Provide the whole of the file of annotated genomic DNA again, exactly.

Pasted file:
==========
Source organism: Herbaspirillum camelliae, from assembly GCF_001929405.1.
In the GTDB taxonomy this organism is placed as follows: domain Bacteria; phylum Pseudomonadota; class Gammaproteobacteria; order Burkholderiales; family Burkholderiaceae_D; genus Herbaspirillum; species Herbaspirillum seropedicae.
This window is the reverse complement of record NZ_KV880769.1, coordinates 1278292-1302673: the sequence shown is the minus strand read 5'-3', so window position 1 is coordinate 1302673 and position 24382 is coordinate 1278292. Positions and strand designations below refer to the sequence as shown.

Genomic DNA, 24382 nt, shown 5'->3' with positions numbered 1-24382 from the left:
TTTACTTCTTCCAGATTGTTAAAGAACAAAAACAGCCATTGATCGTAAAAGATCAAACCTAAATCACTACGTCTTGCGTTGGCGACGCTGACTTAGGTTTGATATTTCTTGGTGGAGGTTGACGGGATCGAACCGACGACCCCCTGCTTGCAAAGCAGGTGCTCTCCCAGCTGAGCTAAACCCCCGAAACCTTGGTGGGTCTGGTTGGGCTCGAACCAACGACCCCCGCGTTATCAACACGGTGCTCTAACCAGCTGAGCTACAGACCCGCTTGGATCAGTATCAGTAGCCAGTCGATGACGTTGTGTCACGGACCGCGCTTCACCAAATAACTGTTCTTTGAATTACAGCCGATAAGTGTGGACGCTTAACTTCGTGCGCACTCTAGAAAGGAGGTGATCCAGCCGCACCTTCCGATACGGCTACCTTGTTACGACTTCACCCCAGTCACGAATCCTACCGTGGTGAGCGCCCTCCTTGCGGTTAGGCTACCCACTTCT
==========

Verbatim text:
Source organism: Herbaspirillum camelliae, from assembly GCF_001929405.1.
In the GTDB taxonomy this organism is placed as follows: domain Bacteria; phylum Pseudomonadota; class Gammaproteobacteria; order Burkholderiales; family Burkholderiaceae_D; genus Herbaspirillum; species Herbaspirillum seropedicae.
This window is the reverse complement of record NZ_KV880769.1, coordinates 1278292-1302673: the sequence shown is the minus strand read 5'-3', so window position 1 is coordinate 1302673 and position 24382 is coordinate 1278292. Positions and strand designations below refer to the sequence as shown.

Genomic DNA, 24382 nt, shown 5'->3' with positions numbered 1-24382 from the left:
TTTACTTCTTCCAGATTGTTAAAGAACAAAAACAGCCATTGATCGTAAAAGATCAAACCTAAATCACTACGTCTTGCGTTGGCGACGCTGACTTAGGTTTGATATTTCTTGGTGGAGGTTGACGGGATCGAACCGACGACCCCCTGCTTGCAAAGCAGGTGCTCTCCCAGCTGAGCTAAACCCCCGAAACCTTGGTGGGTCTGGTTGGGCTCGAACCAACGACCCCCGCGTTATCAACACGGTGCTCTAACCAGCTGAGCTACAGACCCGCTTGGATCAGTATCAGTAGCCAGTCGATGACGTTGTGTCACGGACCGCGCTTCACCAAATAACTGTTCTTTGAATTACAGCCGATAAGTGTGGACGCTTAACTTCGTGCGCACTCTAGAAAGGAGGTGATCCAGCCGCACCTTCCGATACGGCTACCTTGTTACGACTTCACCCCAGTCACGAATCCTACCGTGGTGAGCGCCCTCCTTGCGGTTAGGCTACCCACTTCT